Yep, sometimes you're the dude, and sometimes you're the donkey. But Judah wasn't flawless; plenty of wickedness came through his tribal ranks. And for all that it had going against it in its birthright, the tribe of Issachar is also remembered for supporting the work of deliverance led by Deborah (Judg 5) and for understanding the times and knowing what Israel should do (1 Chron 12:32). And interestingly enough, in Deuteronomy 27 Judah and Issachar were selected together to be among the tribes that declared God's blessings on his people.

So whether you're seeing yourself today as the donkey or the dude, your future is still wide open, because your future is as yet unwritten. It's worth picking up the Rorschach test that is our Likewise logo again and again every so often, and even more important, following that self-assessment with a critical question: How then shall I live?

Posted by Dave Zimmerman at September 23, 2008 6:27 AM Bookmark and Share


Hey Dave:

Interesting series and some great refelctions. May I suggest "Great Asses of the Bible" for a title of this series. Such a Bible study series would be snatched up in bucketloads with this title.

Man. You guys should hire me. Oh yeah. I guess you sort of did that. I promise the final manuscript is nearing completion.

P.S. Can we put a thinly veiled dirty word in the title of my book?

Comment by: Scott Bessenecker at September 23, 2008 8:33 AM

What if I see myself as a dudette/donkey chimera? What then? : )

Comment by: cas at September 24, 2008 1:41 PM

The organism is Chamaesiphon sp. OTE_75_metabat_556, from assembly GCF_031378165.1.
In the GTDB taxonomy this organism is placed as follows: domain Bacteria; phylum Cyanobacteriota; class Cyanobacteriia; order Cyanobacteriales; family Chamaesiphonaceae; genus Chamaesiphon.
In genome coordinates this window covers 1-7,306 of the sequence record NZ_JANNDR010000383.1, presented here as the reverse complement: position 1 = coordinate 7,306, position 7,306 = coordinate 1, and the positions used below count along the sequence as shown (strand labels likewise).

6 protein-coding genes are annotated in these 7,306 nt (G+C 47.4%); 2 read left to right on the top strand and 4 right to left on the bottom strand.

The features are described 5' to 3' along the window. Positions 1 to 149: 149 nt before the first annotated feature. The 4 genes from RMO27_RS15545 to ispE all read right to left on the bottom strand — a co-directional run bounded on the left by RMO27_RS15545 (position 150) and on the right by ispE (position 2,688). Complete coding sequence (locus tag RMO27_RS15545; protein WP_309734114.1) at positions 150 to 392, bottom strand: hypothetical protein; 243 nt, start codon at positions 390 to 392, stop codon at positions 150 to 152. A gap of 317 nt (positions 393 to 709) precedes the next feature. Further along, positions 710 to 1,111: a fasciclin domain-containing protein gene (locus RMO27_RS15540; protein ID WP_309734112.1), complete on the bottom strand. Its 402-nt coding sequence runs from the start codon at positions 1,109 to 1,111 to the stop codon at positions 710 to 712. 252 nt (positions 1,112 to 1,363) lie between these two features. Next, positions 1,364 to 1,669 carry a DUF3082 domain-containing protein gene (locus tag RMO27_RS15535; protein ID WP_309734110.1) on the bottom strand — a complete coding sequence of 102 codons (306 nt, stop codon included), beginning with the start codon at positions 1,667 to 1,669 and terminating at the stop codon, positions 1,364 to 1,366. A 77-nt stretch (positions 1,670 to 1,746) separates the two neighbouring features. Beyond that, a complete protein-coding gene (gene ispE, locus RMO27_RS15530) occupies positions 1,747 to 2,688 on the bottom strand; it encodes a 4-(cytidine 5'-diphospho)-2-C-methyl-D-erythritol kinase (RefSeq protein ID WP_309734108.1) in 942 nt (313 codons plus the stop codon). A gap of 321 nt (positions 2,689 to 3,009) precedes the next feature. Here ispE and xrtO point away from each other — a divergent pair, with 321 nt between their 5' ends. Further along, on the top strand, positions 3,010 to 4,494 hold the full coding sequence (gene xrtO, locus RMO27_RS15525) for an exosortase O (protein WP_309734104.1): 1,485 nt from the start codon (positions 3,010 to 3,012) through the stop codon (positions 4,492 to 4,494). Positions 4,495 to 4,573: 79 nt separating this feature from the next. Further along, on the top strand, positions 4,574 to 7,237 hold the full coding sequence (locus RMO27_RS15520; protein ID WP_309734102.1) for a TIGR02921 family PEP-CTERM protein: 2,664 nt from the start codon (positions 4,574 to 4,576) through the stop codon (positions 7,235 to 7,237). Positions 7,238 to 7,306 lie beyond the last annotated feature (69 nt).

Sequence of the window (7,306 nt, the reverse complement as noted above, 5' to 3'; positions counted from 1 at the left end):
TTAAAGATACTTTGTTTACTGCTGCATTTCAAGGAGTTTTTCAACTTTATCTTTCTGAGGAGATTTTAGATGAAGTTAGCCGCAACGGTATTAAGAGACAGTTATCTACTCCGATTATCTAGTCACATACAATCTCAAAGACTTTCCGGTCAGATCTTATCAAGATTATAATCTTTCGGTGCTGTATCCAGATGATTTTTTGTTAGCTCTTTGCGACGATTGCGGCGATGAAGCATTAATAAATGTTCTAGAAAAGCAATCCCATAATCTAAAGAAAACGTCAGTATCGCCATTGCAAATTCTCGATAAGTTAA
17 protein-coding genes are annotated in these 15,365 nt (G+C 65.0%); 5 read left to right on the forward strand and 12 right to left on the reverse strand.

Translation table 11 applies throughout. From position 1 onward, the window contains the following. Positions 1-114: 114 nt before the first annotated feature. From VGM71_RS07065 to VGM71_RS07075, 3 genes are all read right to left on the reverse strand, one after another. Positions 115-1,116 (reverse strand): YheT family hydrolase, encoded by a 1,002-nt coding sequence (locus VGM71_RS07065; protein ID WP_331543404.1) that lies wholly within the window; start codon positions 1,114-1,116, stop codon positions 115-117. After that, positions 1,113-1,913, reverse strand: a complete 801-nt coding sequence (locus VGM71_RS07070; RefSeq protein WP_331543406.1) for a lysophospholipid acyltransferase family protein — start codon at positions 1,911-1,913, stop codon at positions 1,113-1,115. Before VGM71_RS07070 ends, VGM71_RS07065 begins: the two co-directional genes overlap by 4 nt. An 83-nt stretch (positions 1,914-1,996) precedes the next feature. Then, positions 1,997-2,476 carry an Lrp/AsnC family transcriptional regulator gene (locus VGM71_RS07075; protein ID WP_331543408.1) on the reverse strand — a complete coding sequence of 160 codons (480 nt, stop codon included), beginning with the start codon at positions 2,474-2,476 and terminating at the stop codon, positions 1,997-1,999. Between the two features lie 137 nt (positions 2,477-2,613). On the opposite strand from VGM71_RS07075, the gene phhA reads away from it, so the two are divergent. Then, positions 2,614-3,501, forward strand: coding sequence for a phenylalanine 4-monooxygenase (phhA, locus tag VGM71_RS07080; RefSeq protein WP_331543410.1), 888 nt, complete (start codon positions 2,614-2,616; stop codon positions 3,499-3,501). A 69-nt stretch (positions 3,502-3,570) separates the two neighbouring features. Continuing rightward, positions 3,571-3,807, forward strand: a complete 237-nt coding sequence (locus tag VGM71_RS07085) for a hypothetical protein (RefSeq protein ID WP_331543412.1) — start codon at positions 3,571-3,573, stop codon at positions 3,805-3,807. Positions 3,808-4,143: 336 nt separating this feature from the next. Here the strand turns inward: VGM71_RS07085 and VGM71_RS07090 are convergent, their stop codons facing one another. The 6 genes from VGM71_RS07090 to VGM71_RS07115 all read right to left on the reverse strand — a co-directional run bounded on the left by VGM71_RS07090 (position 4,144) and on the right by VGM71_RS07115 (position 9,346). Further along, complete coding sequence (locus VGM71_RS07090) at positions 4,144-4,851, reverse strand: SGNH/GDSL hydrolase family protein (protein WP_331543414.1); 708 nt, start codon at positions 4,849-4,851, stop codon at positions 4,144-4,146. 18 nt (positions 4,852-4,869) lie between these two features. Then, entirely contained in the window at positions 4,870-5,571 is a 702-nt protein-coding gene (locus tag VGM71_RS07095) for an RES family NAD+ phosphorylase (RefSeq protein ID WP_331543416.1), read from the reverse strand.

Oh, Christine, what a fanciful mental illusion or fabrication! (def. #3 of chimera, for those of you without a quick link to the American Heritage Dictionary)

Scott, it's much safer professionally for me to let our audience make "ass" jokes than to make them myself. It doesn't help my cause, however, to have authors I acquire make said "ass" jokes on my blog. People will assume that I put you up to it, and you know what happens when people assume . . .

Comment by: Dave at September 25, 2008 2:37 PM

Comments are closed for this entry.

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Behind the Strangeness

Lisa Rieck is a reader and writer who likes to discuss good ideas over hot drinks and gets inspired by the sky. She takes in all kinds of good ideas as a proofreader for InterVarsity Press.

Rebecca Larson is a writer/designer/creative type who has infiltrated IVP's web department, where she writes and edits online content. She enjoys a good pun and loves the smell of freshly printed books.

David A. Zimmerman is an editor for Likewise Books and a columnist for Burnside Writers Collective. He's written three books, most recently The Parable of the Unexpected Guest. Follow him on Twitter at twitter.com/unexpguest. Find his personal blog at loud-time.com.

Suanne Camfield is a publicist for InterVarsity Press and a freelance writer. She floats ungracefully between work, parenting and writing, and (much to her dismay) finds it impossible to read on a treadmill. She is a member of the Redbud Writers Guild and blogs at The Rough Cut.

Likewise Books from InterVarsity Press explore a thoughtful, active faith lived out in real time in the midst of an emerging culture.